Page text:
• Limit entry. Consider temperature checks upon entrance (touchless forehead thermometers are the least invasive), although since many with the virus have no symptoms this may not be overly helpful. You may want to offer testing for the virus or antibodies but if you do so use licensed health care professionals and follow legal requirements (see the Americans with Disabilities Act requirements for medical examinations). Employees who are found to be ill or showing symptoms (or who have household members who are ill or showing symptoms) should work from home until the expiration of an appropriate self-quarantine period or confirmation of recovery with a doctor’s note. You may want to expand your sick day and medical leave policies. In-person meetings with clients, vendors and other visitors may need to be restricted and outside deliveries (including food) may need to be curtailed. Outside business meetings and travel should also be restricted.
  • Examine your physical workspace. The options to facilitate social distancing are extensive and include redesigning your space to end shoulder to shoulder seating, reducing use of common spaces, returning to the use of cubicles (egads, no!), mounting of plexiglass barriers on desks (in particular for receptionists and other high foot traffic areas), only take-out service in office cafeterias, directional signs for hallways, and the prohibition or limitation of use of conference rooms, pantries, breakout rooms, elevator lobbies and other small spaces.
    • Consider air flow options such as air filters that push air down and not up and outdoor gathering spaces used to allow collaboration without viral transmission. And if you are lucky you can, as my former partner Howard Squadron always demanded, open your windows for freer air flow.
    • Consider restricting the use of office copiers and printers and remove shared items such as restroom keys, whiteboard utensils and remote controls.
  • Reduce density. Consider a phased return of employees, staggered shifts, spreading out of employees within the office and perhaps providing for work on alternate days. Encourage telework especially for employees that are older or otherwise more vulnerable and provide greater flexibility for employees with childcare or transportation issues. Fewer employees in the office at one time will allow for more social distancing and less opportunity for exposure. Possibly implement the use of daily attendance sheets to help with contact tracing if it becomes necessary. Consult with your employee/labor advisors regarding engagement with employees seeking COVID accommodations.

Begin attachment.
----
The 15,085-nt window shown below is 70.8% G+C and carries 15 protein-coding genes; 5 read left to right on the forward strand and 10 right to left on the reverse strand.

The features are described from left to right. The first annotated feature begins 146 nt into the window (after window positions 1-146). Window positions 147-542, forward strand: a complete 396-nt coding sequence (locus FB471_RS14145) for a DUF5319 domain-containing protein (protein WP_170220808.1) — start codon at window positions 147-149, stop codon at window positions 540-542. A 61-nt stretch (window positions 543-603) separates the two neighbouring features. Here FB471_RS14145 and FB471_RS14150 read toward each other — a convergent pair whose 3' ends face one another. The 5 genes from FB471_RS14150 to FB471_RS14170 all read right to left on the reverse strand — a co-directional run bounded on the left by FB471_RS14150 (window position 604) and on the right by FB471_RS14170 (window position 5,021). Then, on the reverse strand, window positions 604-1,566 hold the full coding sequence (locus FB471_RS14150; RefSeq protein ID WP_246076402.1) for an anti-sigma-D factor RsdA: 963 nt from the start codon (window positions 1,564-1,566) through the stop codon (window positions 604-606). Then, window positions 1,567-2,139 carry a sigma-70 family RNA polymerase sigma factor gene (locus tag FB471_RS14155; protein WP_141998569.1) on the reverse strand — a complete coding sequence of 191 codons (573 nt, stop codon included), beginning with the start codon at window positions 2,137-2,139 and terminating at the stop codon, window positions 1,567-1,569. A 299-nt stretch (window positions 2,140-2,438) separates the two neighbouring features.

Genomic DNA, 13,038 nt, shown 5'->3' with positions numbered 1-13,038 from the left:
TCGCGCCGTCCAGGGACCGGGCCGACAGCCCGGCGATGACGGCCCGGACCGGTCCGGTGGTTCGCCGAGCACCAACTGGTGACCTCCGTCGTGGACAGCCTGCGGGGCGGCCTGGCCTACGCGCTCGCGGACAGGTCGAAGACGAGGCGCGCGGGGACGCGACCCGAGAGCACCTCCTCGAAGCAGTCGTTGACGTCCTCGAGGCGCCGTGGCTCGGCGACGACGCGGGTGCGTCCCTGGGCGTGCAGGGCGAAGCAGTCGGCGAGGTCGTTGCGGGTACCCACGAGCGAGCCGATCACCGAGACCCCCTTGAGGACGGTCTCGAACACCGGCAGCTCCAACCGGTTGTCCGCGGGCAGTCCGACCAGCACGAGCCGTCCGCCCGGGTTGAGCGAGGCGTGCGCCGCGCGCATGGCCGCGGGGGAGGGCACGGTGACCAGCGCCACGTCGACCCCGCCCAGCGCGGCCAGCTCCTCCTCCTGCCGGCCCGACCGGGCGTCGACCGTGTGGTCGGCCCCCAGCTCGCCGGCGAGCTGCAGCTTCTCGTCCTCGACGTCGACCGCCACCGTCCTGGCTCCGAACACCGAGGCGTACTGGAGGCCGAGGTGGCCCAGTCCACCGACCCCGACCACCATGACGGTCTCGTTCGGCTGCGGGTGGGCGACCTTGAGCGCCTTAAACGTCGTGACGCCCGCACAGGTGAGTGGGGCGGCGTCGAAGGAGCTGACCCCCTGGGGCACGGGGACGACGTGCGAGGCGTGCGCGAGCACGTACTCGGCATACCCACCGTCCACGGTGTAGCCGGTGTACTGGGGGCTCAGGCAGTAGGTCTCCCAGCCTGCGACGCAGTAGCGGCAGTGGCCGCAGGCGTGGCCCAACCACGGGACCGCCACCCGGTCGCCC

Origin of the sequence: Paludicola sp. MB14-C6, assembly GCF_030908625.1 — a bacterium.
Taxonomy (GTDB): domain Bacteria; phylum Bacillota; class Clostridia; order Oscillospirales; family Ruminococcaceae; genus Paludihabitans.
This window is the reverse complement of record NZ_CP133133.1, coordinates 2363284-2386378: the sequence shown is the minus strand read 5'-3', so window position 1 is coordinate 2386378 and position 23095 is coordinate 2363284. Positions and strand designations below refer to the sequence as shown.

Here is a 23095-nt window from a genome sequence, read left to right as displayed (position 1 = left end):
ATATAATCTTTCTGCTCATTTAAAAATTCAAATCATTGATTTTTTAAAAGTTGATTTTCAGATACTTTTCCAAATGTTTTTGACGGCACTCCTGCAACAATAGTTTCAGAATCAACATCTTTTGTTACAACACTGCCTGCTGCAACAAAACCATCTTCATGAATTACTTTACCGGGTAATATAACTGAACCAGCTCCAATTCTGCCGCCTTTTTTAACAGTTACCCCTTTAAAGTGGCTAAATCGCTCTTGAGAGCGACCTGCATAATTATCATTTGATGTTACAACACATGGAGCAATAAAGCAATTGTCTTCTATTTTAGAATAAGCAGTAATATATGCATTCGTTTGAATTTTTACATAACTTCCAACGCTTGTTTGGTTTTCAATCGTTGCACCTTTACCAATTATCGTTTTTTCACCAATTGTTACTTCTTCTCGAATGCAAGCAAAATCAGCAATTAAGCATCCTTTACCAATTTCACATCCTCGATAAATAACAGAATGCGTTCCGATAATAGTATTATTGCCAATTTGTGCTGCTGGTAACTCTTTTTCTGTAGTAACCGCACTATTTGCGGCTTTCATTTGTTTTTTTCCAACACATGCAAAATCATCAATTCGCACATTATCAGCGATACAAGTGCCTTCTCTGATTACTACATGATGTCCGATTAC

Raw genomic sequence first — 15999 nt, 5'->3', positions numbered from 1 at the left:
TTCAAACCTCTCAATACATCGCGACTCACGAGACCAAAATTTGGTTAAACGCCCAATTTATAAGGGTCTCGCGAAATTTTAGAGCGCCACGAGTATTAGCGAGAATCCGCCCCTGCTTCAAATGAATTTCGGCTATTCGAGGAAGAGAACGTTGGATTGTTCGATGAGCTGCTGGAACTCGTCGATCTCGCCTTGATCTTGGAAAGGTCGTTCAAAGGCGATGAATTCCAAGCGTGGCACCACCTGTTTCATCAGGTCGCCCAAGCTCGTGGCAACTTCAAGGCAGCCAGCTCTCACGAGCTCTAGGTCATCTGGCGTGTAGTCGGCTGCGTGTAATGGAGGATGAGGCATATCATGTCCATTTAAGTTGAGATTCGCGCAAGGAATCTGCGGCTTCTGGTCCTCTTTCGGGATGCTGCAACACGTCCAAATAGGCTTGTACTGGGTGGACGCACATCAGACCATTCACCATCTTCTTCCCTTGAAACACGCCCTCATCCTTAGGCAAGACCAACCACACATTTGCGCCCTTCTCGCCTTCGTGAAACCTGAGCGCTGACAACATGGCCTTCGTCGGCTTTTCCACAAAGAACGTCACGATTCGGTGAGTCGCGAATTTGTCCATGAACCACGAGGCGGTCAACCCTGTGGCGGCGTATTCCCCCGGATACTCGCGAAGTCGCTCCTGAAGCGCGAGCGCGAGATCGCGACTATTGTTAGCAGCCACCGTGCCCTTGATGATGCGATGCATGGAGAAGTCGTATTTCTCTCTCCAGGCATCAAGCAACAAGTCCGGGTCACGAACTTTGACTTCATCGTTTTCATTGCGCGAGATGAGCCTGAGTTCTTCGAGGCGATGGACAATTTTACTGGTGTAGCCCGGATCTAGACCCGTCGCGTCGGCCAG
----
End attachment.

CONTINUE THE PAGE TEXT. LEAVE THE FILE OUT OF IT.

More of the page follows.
• Require personal Protection. Yes, employees may be required to wear masks and gloves (except perhaps when alone behind closed doors such as in a private office). Provide education regarding frequent hand washing and other hygiene that can limit the spread of the virus.
  • Increase cleaning. In addition to what your landlord provides, you should arrange for enhanced cleaning to sanitize all work areas, including offices, conference rooms, eating areas, restrooms, doorknobs, countertops, drawer pulls, light switches and all common equipment and surfaces. Supply disinfectants, hand sanitizers, wipes and similar products throughout the office.
  • Use available technology. If possible, change front door keypads or touchpads and replace with Bluetooth or key fob triggers (or even simply keep certain doors monitored but open during the workday).
  • Remain Flexible. This will be an ongoing and fluid learning process with many fits and starts. You should communicate, remain open to new ideas and suggestions, consider alternative approaches and be prepared to adjust your guidelines and policies. You should also continuously monitor federal, state and local statutes and guidelines governing safety and employee issues.

In addition to the heroics of our health care professionals, police, firefighters and EMT, postal, grocery store, delivery and other front-line workers, there have been some positives during the crisis. My favorite is 60 and over grocery shopping. My fifty-something brother Michael is envious and is looking for a college freshman who can help him get a fake ID (there’s your shout out Mike, now stop bothering me on Zoom!!). Follow the eight suggestions above and maybe you can parachute safely back into office life.

YET ANOTHER LEASING ILLUSTRATED MILESTONE! For those of you who carefully review everything from our issue numbers to our privacy policy (you know who you are!), please take note that this is the 100th issue of Leasing Illustrated. What does that mean other than that I have been sending this dribble to your mailbox for more than eight years? Well, not much, but we appreciate your readership and support over these years and ask that in lieu of well wishes you send expensive gifts. Thanks for riding along with us and we look forward to 100 more!!